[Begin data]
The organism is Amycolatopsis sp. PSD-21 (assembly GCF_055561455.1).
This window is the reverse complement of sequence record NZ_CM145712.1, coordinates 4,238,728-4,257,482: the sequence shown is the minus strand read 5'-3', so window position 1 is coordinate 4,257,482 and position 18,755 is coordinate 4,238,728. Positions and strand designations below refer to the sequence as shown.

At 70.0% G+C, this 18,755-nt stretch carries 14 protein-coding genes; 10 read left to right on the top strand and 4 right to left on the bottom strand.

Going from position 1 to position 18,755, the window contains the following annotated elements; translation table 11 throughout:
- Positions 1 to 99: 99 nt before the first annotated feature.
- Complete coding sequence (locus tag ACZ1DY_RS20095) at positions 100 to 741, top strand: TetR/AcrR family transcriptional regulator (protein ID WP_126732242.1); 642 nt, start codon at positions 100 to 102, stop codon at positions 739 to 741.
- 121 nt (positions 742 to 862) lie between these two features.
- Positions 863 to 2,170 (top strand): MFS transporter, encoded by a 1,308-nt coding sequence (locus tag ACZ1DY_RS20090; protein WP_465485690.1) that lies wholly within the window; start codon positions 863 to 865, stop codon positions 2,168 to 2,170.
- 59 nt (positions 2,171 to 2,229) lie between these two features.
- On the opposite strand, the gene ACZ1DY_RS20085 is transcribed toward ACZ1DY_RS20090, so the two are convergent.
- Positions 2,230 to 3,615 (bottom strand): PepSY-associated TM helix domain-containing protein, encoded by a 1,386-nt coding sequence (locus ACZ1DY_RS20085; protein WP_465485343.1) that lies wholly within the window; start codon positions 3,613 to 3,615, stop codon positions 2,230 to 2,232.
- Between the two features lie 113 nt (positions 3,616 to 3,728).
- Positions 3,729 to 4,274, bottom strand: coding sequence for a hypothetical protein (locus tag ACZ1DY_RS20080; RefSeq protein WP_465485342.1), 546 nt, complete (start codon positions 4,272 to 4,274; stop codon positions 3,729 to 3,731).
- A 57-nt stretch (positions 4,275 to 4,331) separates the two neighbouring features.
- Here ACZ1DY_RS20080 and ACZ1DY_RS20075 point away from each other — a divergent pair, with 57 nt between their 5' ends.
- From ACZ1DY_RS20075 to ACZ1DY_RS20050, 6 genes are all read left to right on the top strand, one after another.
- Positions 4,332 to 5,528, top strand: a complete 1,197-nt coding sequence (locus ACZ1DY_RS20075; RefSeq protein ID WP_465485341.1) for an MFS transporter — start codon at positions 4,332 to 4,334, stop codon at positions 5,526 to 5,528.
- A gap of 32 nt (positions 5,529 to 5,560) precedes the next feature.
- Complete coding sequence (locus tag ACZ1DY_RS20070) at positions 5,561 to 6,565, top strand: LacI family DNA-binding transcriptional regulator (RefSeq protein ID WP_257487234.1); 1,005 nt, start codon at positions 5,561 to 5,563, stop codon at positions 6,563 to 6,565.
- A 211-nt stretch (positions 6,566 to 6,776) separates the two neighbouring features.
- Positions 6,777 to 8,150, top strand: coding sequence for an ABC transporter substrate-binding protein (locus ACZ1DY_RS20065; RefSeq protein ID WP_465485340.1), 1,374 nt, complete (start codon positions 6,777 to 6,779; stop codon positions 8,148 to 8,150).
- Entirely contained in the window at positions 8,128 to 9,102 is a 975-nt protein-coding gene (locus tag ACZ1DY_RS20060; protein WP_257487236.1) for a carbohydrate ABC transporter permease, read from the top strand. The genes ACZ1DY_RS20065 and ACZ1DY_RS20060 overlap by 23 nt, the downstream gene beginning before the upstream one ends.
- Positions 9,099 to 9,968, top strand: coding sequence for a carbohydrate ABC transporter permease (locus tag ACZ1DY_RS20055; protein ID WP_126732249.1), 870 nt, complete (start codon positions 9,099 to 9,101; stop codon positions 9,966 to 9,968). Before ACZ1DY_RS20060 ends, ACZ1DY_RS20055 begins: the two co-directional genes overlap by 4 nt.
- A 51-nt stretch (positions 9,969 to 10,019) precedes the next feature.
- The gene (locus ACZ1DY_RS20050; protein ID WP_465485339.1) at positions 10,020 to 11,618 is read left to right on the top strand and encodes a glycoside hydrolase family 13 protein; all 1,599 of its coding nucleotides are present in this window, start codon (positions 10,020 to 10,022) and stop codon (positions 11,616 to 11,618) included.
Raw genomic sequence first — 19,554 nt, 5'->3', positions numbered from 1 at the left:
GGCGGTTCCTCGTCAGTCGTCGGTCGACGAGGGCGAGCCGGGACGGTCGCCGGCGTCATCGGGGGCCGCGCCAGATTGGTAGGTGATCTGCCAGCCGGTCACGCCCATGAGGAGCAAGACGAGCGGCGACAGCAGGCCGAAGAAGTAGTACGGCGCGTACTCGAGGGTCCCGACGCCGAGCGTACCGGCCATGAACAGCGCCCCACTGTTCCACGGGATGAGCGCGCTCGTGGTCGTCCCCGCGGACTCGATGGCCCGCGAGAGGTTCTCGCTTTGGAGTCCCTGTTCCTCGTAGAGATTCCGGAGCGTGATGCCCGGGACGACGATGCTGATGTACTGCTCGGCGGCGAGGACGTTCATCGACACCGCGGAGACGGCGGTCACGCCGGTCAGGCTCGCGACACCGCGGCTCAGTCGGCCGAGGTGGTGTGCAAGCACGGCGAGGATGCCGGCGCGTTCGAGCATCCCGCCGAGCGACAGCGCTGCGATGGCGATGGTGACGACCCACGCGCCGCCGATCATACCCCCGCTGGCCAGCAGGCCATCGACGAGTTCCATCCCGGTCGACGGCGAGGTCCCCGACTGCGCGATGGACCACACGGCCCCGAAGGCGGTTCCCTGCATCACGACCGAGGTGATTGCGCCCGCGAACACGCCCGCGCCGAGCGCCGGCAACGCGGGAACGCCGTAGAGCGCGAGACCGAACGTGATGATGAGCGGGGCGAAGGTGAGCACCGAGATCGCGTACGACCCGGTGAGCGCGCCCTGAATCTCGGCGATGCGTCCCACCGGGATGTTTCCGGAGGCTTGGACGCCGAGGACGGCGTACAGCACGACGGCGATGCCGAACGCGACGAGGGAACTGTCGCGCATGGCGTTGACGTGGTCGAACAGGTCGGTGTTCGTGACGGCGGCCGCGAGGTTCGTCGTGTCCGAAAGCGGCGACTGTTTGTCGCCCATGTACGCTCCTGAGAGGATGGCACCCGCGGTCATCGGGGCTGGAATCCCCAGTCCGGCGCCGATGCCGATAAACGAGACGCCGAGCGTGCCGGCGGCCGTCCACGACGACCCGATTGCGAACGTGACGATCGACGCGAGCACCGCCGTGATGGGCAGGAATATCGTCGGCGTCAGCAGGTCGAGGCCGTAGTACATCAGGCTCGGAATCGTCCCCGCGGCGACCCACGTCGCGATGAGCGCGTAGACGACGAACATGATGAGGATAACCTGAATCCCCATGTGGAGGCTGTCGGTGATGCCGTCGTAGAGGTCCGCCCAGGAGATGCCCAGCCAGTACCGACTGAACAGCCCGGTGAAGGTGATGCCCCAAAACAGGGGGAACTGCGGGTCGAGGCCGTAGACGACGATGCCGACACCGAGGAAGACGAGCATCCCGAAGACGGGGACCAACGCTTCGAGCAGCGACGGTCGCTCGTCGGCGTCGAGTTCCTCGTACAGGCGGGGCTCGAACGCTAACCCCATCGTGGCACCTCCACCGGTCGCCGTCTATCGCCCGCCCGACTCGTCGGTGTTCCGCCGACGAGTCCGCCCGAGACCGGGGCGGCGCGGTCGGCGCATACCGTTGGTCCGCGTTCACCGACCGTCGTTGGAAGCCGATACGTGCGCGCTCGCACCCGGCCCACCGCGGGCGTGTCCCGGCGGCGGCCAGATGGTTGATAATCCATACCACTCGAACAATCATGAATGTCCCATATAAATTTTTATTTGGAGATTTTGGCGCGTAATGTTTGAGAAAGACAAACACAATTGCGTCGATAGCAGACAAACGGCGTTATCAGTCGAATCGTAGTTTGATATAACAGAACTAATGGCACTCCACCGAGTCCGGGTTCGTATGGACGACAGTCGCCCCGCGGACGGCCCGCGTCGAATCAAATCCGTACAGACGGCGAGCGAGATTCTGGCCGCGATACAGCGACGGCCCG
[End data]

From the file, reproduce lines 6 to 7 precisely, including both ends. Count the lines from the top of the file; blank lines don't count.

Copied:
- Complete coding sequence (locus tag ACZ1DY_RS20095) at positions 100 to 741, top strand: TetR/AcrR family transcriptional regulator (protein ID WP_126732242.1); 642 nt, start codon at positions 100 to 102, stop codon at positions 739 to 741.
- 121 nt (positions 742 to 862) lie between these two features.